Clinton calls for ‘orderly transition’ in Egypt

US Secretary of State Hillary Clinton called on Sunday for an “orderly transition” in Egypt but stopped short of demanding President Hosni Mubarak step down as protests engulfed his regime.

Mubarak, who appointed military intelligence chief Omar Suleiman as his first ever vice president on Saturday and named a new premier to try to assuage his people’s thirst for change, must go further, Clinton said.

“That is the beginning, the bare beginning of what needs to happen, which is a process that leads to the kind of concrete steps to achieve democratic and economic reform that we’ve been urging,” she told ABC News.

As the anti-government revolt in Egypt raged into a sixth day amid increasing lawlessness and mass jail breaks, Clinton did a sweep of Sunday morning talk shows in the United States to outline the US position.

“We’re trying to promote an orderly transition and change that will respond to the legitimate grievances of the Egyptian people, which the protests are all about,” she told CBS.

“We are urging the Mubarak government, which is still in power, we are urging the military, which is a very respected institution in Egypt, to do what is necessary to facilitate that kind of orderly transition.”

President Barack Obama’s administration has performed a delicate balancing act over the past week, pushing for reform while refusing to cut off its crucial military aid or call directly on Mubarak, a longtime ally, to go.

“There is no discussion as of this time about cutting off any aid” to Egypt, Clinton reiterated on ABC.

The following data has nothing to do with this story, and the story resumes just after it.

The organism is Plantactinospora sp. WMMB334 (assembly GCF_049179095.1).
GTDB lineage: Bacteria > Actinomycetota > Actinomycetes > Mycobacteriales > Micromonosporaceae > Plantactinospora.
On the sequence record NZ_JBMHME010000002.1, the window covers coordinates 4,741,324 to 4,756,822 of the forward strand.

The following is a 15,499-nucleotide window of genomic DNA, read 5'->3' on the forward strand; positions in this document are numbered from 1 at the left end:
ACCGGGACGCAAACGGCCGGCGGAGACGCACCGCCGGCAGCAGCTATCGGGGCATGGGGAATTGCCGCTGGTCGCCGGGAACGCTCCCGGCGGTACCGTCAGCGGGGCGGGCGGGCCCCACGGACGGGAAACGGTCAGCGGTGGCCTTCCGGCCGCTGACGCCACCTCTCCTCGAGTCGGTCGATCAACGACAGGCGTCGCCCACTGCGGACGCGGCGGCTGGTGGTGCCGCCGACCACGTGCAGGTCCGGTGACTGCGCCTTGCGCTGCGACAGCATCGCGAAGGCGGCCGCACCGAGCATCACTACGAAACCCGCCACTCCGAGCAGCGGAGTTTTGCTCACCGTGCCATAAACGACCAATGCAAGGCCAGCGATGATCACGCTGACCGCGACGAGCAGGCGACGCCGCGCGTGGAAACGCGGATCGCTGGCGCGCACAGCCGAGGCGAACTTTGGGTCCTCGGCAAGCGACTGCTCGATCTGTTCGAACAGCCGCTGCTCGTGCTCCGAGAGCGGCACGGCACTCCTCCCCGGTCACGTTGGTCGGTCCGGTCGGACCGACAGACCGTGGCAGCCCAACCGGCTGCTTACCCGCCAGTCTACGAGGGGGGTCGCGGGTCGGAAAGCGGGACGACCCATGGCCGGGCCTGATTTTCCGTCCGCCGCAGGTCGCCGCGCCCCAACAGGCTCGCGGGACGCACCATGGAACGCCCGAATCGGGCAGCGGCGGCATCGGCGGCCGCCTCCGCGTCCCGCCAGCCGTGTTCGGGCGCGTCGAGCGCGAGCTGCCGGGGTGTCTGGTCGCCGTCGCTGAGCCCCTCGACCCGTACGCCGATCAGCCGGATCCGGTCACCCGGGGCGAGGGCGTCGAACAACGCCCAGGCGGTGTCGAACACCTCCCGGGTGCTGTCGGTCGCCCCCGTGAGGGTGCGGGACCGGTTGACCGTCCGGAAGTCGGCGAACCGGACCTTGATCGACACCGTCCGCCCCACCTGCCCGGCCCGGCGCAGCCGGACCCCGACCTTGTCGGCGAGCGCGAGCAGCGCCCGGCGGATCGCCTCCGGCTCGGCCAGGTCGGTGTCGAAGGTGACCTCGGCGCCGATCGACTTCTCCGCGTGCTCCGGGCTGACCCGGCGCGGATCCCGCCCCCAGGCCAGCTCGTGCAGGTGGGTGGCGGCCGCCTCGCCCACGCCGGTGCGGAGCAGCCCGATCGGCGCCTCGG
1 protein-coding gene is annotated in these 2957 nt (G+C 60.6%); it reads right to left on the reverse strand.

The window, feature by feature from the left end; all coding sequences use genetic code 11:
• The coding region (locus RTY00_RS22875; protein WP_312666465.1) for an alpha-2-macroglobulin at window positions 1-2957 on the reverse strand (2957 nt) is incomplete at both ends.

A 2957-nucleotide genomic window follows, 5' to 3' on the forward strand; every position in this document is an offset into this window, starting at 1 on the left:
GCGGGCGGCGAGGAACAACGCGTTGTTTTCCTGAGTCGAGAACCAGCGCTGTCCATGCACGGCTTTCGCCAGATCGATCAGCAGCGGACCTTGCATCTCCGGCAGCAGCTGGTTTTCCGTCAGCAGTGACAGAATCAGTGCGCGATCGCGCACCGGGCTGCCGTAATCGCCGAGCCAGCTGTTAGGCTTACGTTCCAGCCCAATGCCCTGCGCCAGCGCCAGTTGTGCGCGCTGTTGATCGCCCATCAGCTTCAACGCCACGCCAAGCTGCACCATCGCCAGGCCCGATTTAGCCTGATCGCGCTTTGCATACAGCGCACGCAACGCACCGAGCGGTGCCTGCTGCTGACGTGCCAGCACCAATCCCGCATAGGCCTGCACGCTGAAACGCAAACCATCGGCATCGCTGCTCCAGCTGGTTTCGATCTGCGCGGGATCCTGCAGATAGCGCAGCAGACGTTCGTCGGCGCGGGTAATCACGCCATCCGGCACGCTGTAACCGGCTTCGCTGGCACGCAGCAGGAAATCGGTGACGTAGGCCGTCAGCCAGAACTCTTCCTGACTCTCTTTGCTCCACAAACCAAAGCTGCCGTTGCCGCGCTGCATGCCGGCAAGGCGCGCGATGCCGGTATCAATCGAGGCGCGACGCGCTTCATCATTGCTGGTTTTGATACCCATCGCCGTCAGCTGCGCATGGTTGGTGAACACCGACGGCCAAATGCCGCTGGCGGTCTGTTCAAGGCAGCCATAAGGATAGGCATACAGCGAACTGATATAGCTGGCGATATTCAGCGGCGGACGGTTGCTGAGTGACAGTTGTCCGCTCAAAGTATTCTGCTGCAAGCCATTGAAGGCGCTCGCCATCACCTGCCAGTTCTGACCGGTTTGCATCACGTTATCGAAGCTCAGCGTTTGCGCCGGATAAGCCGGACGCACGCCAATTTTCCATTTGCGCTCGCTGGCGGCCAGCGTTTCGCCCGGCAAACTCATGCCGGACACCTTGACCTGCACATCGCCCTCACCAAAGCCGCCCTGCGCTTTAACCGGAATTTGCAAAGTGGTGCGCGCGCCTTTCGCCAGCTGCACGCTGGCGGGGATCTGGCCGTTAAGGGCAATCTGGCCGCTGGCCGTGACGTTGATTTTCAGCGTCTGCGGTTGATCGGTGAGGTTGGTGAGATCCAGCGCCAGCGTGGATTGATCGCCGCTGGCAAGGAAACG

US military aid to Egypt amounts to $1.3 billion a year, and the total American aid bill to the country averages close to $2 billion annually.

In 2007, Washington committed to providing $13 billion in military aid to Egypt over 10 years as part of a wider military aid package for its Middle Eastern allies.

Meanwhile, as the protests continued for a sixth day and the toll soared above 100, the United States has started organizing the evacuation of their nationals.

“The US embassy in Cairo informs US citizens in Egypt who wish to depart that the department of state is making arrangements to provide transportation to safehaven locations in Europe,” an embassy statement said.

President Barack Obama gathered his national security team at the White House Saturday for a session lasting just over an hour on the latest developments in Egypt.

The US president “reiterated our focus on opposing violence and calling for restraint; supporting universal rights; and supporting concrete steps that advance political reform within Egypt,” a White House statement said.